LMS Computer Science Colloquium

The LMS Computer Science Colloquium is an annual day of themed talks on a topical issue at the interface of mathematics and computer science, usually held in November at De Morgan House, London. It is organised by the LMS Computer Science Committee. The event is aimed at PhD students and post-docs, although others are welcome to attend.

Next Computer Science Colloquium: 'Algorithms, Complexity and Logic'

The next colloquium will be held on Thursday 19th November 2020, 10am-4pm, and will be held online. The theme will be 'Algorithms, Complexity and Logic'. 

  • 10am: Introduction to the day by Charlotte Kestner
  • 10 – 11: Anupam Das: The size of proofs: from mathematical logic to computational complexity and back (introduction from Prudence Wong)
  • 11 – 11:30: break-out rooms
  • 11:30 – 12:30: Nobuko Yoshida: Session Types: A History and Applications (introduction from Ornela Dardha)
  • 12:30 – 13:30: lunch break
  • 13:30 – 14:30: Kitty Meeks: From decision to approximate counting (introduction from Barnaby Martin)
  • 14:30 – 15:30: Igor Carboni Oliveira: Kolmogorov complexity, prime numbers, and complexity lower bounds (introduction from Arnold Beckmann)
  • 15:30 – 16:00: break-out rooms

Anupam Das (Birmingham)
Title: The size of proofs: from mathematical logic to computational complexity and back
Abstract: In a nutshell, Proof Complexity is about the size of proofs: given a mathematical theorem, how long is its shortest proof? However, this simple question is intricately linked to fundamental concepts in both mathematical logic and computational complexity. In particular, there is a beautiful three-way correspondence between (weak) theories of arithmetic, complexity classes, and propositional proof systems. This allows us to reframe purely logical problems into algorithmic ones and vice versa. In this talk I will survey some of the key ideas behind Bounded Arithmetic and Proof Complexity, and explain some of the results and approaches that motivate me in these areas.

Nobuko Yoshida (Imperial College London)
Title: Session Types: A History and Applications
Abstract: Session types is a typing discipline for concurrent and distributed processes that can detect errors such as communication mismatches and deadlocks, statically or dynamically. This talk first gives a brief history of session types, along with a very gentle industry-friendly introduction of session types. I then talk how an extension of session types to multiparty interactions (multiparty session types) was discovered under the collaborations with industry. I then give a summary of our recent research developments on session types for verifying distributed, parallel and concurrent programs, and our collaborations with industry partners with demos.

Kitty Meeks (Glasgow)
Title: From decision to approximate counting
Abstract: Decision problems – those in which the goal is to return an answer of “YES" or “NO" – are at the heart of the theory of computational complexity, and remain the most studied problems in the theoretical algorithms community. However, in many real-world applications it is not enough just to decide whether the problem under consideration admits a solution: we often want to find all solutions, or at least count (either exactly or approximately) their total number. It is clear that finding or counting all solutions is at least as computationally difficult as deciding whether there exists a single solution, and indeed in many cases it is strictly harder even to count approximately the number of solutions than it is to decide whether there exists at least one (assuming P is not equal NP).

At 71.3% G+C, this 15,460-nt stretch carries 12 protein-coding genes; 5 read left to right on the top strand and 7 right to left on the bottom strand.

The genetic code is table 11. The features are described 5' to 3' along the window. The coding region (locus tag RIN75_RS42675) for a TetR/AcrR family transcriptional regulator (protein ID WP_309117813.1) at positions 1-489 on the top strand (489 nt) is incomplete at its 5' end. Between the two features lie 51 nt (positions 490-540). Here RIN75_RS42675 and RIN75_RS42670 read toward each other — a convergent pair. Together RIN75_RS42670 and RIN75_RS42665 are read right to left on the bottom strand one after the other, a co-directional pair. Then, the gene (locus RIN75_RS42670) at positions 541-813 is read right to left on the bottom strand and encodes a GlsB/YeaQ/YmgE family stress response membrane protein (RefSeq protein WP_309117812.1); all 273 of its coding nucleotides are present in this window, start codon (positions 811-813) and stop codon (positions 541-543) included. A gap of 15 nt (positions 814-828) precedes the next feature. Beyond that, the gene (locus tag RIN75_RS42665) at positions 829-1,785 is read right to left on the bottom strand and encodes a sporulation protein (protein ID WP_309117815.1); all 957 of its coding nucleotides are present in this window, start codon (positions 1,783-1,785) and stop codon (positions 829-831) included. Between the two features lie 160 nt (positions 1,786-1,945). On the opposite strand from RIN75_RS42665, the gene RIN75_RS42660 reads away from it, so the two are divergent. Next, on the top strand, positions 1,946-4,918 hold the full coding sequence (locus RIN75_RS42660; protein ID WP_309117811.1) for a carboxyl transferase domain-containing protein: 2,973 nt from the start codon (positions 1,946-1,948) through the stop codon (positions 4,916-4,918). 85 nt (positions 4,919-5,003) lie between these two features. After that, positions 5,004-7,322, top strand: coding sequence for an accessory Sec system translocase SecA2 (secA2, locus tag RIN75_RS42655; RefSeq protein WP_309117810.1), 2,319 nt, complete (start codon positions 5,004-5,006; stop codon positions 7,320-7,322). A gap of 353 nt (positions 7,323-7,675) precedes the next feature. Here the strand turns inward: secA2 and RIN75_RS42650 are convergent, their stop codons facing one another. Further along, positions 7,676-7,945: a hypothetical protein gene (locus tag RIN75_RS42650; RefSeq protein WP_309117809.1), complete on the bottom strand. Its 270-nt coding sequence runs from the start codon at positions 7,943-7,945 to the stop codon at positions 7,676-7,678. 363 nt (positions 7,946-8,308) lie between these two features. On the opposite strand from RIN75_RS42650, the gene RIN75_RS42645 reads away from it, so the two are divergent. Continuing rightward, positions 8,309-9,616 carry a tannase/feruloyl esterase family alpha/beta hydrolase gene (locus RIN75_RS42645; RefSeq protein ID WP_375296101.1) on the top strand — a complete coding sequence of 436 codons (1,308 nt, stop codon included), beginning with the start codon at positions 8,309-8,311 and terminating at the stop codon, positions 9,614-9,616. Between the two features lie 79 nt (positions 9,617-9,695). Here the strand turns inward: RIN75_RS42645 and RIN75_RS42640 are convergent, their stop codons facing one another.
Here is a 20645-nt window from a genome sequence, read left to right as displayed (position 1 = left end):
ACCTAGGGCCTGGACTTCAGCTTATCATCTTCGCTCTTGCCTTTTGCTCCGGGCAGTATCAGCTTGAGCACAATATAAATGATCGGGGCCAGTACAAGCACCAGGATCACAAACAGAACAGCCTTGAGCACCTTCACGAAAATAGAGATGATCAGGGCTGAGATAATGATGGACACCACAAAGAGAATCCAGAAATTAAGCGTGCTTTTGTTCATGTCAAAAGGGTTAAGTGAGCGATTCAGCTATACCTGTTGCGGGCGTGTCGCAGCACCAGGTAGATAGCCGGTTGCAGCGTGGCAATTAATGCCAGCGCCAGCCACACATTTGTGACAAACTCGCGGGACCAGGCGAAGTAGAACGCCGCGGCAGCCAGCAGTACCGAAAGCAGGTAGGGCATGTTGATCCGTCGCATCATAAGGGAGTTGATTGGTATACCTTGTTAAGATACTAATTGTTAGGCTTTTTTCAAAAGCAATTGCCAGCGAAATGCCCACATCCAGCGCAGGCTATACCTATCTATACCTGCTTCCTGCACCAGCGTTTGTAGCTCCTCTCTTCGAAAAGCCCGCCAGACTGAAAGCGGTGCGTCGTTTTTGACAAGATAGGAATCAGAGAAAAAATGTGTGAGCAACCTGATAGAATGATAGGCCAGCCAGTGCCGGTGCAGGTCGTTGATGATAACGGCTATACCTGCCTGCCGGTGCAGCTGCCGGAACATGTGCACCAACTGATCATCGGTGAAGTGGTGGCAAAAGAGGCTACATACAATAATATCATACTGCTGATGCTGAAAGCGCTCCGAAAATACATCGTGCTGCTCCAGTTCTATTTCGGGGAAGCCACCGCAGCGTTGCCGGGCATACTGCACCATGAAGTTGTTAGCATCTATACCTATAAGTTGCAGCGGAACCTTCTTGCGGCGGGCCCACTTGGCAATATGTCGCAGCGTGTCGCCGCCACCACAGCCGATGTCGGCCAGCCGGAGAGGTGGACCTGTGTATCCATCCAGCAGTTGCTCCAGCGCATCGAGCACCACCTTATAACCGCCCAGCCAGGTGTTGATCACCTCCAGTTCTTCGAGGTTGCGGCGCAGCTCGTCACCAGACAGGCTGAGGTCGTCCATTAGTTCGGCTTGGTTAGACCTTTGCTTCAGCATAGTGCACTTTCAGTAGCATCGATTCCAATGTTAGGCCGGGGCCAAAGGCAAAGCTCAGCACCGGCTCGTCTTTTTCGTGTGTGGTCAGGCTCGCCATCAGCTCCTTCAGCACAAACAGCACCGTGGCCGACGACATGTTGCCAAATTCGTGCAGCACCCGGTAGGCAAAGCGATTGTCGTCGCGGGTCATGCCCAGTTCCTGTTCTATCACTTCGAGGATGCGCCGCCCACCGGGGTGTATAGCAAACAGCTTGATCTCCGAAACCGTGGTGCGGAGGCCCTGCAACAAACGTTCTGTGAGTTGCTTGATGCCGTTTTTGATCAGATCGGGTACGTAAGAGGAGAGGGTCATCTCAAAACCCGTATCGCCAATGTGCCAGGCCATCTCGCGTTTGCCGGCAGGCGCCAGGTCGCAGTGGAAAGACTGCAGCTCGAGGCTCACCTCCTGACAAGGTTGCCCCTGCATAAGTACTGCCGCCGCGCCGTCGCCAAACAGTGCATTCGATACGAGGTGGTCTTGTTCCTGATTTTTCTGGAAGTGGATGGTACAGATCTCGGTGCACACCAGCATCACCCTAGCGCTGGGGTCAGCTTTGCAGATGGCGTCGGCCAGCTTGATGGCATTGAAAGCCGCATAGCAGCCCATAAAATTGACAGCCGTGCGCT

In this talk I will discuss a restricted family of problems, in which we are interested in solutions of a given size: for example, solutions could be k-vertex subgraphs in a large host graph G that have some specific property (e.g. being connected), or size-k solutions to a database query.  In this setting, although exact counting is strictly harder than decision (assuming standard assumptions in parameterised complexity), the methods typically used to separate approximate counting from decision break down. Indeed, I will describe two randomised approaches that, subject to some additional assumptions, allow efficient decision algorithms for problems of this form to be transformed into efficient algorithms to find or count all solutions. 

This includes joint work with John Lapinskas (Bristol) and Holger Dell (Frankfurt).

Igor Carboni Oliveira (Warwick)
Title: Kolmogorov complexity, prime numbers, and complexity lower bounds 
Abstract: Consider the following questions: 

1. Are there large prime numbers with simple descriptions? 

2. Is it computationally hard to detect patterns in data? 

3. Is there a fast deterministic algorithm that, given an integer n, outputs an n-bit prime? 

 

Despite the interest of mathematicians and computer scientists, these problems remain far from being solved. In this talk, I will explain how an emerging theory of probabilistic (time-bounded) Kolmogorov complexity leads to new insights and perspectives on some of these questions.  


Register here for the 2020 Computer Science Colloquium.


Previous Computer Science Colloquiums

The most recent colloquium was held on 13 November 2019 and the topic was Mathematics of Security. The programme for the day, including abstracts, can be accessed here. The speakers and their talks were as follows (links to the presentations are included where available):

Details of the next Computer Science Colloquium will be posted to this page in due course.